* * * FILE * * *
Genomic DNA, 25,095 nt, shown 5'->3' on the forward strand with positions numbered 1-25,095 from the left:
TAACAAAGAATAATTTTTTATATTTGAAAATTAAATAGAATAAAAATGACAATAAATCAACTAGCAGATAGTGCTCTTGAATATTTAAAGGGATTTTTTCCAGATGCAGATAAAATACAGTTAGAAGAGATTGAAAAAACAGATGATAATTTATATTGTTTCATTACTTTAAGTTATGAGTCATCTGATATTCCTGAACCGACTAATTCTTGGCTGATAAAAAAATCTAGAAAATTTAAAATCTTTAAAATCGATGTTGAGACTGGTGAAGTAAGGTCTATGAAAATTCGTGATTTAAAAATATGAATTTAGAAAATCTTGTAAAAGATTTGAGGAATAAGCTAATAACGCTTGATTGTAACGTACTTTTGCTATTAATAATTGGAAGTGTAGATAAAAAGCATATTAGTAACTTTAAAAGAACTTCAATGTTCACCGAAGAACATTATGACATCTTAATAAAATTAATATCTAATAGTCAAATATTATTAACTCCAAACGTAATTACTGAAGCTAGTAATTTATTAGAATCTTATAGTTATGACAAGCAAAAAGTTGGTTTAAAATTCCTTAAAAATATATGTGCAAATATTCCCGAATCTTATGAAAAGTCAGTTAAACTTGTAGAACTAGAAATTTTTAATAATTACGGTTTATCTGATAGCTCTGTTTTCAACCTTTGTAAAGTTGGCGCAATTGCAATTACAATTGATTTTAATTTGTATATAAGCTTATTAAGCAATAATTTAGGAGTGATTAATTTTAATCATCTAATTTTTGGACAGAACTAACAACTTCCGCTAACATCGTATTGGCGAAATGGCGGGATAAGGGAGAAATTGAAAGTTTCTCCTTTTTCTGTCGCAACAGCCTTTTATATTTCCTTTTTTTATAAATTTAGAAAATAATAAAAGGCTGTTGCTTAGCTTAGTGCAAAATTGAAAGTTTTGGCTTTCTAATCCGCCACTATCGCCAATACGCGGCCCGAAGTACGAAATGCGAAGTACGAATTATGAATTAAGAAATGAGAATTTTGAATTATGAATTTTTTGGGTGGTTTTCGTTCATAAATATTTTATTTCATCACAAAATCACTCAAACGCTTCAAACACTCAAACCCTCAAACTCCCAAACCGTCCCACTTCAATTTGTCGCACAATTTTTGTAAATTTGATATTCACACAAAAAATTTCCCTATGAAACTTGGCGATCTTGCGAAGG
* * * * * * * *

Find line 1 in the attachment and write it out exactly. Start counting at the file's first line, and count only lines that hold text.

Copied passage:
Genomic DNA, 25,095 nt, shown 5'->3' on the forward strand with positions numbered 1-25,095 from the left: